The recent focus on mental health and wellbeing has been widely publicised and we are all being encouraged to take better care of ourselves and those around us.
The difficulties faced in managing mental wellbeing are reflected in the increasing number of family cases where a parties’ mental health is an issue. Whether capacity issues stem from a mental illness, difficulties triggered by the breakdown of a marriage or addiction issues, they can all have a huge impact on the progress of a divorce and its associated issues.
Whilst solicitors must always be mindful of capacity issues when taking instructions from their own clients, what happens when faced with capacity issues with the other party? A proper understanding of the process for a protected party can be critical to minimise delay and wasted hearings (and associated costs), whilst the issues of capacity are resolved and a litigation friend appointed.
There is an automatic assumption in favour of capacity. Under Section 3 of the Mental Capacity Act 2005, a person lacks capacity and is unable to make a decision for themselves if they are unable:
- To understand the information relevant to the decision
- To retain that information
- To use or weigh that information as part of the process of making the decision
- To communicate their decision (whether by talking, using sign language or any other means)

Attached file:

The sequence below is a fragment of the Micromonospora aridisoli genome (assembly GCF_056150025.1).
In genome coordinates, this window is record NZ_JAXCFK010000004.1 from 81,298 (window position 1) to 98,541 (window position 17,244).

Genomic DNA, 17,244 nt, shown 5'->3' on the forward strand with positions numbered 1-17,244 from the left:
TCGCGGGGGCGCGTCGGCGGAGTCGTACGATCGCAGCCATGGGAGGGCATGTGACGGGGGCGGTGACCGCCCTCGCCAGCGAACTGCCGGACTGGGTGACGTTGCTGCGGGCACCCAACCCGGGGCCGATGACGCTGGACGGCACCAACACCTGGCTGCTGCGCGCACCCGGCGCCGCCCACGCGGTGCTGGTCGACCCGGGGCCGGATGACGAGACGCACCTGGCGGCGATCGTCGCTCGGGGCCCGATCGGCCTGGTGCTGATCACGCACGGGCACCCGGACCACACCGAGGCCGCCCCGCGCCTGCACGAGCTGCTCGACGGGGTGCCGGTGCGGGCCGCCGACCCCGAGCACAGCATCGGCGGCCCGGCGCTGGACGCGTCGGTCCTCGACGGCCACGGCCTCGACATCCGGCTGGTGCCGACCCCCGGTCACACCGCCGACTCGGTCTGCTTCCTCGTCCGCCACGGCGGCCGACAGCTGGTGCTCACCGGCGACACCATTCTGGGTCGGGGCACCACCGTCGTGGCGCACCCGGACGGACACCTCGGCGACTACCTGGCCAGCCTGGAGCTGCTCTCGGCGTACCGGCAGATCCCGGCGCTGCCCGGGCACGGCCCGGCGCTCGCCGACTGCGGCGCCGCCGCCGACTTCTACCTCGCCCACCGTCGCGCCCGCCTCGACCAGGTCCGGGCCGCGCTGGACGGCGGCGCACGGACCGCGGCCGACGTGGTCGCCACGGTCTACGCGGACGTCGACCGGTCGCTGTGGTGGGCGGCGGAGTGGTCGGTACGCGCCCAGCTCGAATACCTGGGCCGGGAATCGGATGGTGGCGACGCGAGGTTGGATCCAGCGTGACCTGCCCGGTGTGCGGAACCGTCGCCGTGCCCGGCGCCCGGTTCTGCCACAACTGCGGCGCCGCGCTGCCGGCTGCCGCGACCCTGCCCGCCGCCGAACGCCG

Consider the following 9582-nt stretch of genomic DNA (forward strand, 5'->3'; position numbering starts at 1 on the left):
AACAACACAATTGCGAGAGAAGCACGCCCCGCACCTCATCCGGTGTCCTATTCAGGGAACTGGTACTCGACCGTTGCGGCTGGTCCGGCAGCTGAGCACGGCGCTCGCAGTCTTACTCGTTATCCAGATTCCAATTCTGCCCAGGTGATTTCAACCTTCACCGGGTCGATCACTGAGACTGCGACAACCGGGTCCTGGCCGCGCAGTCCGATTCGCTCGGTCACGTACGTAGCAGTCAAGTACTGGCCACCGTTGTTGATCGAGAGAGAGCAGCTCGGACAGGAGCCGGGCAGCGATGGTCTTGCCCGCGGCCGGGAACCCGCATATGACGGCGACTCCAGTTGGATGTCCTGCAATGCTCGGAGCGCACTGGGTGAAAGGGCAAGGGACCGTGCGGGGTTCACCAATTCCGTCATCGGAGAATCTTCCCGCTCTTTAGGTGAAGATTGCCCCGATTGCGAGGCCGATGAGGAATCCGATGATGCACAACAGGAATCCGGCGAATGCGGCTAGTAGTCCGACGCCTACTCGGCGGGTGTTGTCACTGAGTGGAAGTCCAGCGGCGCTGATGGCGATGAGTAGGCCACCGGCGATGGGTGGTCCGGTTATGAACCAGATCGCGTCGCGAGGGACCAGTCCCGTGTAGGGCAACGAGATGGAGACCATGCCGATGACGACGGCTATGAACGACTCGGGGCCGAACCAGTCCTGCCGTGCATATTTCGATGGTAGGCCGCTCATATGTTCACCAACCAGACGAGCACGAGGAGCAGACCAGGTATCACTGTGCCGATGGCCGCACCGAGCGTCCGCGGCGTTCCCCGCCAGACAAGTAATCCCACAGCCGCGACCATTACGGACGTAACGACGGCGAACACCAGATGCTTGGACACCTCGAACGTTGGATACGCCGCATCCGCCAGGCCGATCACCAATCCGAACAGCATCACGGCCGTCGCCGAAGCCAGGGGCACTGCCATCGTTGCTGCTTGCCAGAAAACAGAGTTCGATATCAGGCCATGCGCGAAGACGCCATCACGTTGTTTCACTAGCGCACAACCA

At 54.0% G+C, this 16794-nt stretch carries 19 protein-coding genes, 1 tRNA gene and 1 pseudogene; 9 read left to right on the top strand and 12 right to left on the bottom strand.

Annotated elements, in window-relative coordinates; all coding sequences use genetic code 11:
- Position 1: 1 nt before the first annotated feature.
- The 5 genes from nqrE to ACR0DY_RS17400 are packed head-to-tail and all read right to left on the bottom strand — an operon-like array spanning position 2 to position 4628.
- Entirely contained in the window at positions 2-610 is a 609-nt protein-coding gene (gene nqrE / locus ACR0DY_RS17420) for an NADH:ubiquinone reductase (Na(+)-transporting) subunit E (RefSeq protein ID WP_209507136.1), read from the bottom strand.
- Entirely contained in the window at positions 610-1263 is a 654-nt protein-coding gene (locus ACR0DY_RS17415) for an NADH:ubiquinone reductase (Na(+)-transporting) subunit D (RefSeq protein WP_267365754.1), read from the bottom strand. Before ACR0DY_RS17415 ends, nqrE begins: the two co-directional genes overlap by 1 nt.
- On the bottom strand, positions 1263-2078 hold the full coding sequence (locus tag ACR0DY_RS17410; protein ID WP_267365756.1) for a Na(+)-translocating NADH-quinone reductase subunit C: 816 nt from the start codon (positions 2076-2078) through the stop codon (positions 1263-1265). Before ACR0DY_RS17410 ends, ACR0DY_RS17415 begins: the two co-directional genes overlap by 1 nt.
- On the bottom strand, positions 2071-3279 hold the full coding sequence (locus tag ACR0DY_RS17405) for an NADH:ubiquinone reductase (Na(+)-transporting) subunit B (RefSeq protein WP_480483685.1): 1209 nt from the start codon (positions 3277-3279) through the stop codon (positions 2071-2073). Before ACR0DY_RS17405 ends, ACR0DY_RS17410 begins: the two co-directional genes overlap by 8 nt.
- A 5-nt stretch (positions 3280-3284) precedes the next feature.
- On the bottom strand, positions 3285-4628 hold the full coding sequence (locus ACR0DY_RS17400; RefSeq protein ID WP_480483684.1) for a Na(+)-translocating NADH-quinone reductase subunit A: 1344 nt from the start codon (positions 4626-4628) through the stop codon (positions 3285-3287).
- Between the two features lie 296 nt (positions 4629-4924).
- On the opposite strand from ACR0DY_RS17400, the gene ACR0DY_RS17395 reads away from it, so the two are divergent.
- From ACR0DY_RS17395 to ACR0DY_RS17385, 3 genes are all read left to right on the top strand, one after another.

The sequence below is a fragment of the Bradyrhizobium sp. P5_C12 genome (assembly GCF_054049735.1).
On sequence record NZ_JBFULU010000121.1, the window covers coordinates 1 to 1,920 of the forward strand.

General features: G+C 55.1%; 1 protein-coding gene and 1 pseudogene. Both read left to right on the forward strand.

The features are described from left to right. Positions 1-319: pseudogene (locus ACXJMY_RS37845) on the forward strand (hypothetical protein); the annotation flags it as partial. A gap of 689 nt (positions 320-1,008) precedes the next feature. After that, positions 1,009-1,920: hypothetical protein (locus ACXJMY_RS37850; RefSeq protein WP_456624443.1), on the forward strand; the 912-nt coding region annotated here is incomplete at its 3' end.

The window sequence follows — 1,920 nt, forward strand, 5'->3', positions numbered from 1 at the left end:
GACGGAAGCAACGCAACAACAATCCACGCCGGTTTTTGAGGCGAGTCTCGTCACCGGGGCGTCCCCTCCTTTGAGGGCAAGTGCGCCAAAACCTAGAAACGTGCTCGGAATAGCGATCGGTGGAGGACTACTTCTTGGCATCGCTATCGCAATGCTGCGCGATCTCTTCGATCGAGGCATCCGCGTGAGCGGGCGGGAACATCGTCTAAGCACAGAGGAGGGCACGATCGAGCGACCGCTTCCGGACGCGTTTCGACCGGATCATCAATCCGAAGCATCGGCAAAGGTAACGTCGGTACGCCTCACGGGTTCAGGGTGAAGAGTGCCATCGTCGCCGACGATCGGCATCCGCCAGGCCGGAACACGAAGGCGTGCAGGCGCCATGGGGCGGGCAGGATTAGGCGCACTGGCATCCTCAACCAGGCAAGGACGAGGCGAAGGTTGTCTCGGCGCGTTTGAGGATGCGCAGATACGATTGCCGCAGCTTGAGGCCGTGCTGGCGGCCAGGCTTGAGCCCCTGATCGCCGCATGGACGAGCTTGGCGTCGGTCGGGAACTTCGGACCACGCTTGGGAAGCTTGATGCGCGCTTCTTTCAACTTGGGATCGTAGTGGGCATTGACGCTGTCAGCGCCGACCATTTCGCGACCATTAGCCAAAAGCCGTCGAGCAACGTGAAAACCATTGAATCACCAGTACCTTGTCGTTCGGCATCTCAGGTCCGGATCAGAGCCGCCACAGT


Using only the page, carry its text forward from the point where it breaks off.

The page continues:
If the court has concerns about a party’s ability to engage in litigation, the proceedings are likely to be stayed pending further investigation and potentially the formal instruction of an expert to give evidence as to a person’s capacity to litigate.
Poor decision-making does not mean that a person lacks capacity, but the court will want to be satisfied that in coming to its decision, the party was able to understand and assess the relevant information. An ability to retain information in the short term and for the duration of the decision making process is sufficient, even if it is later forgotten.
Capacity is decision-specific and whilst a party may not have the capacity to make a decision in one set of proceedings, it does not automatically follow that they are unable to make decisions in other proceedings (for example, a party may have the capacity to understand and respond to a divorce petition, but may lack the capacity to understand, process and weigh the financial information required to progress or settle financial remedy proceedings). Capacity can also fluctuate depending on the person’s health. This is a particularly important consideration in cases of addiction (for example alcoholism) and where substance intake may impact decision-making.
If a litigant lacks capacity – what next?
If a party is found not to have capacity then they are considered to be a protected party. No steps can be taken in the litigation until the protected party has a litigation friend.
The rules provide for an exception where steps can be taken with the permission of the court, and you may persuade a judge to make urgent orders, particularly if the matter concerns safeguarding the needs of minor children. Without the express permission of the court, steps taken before a litigation friend is appointed shall have no effect.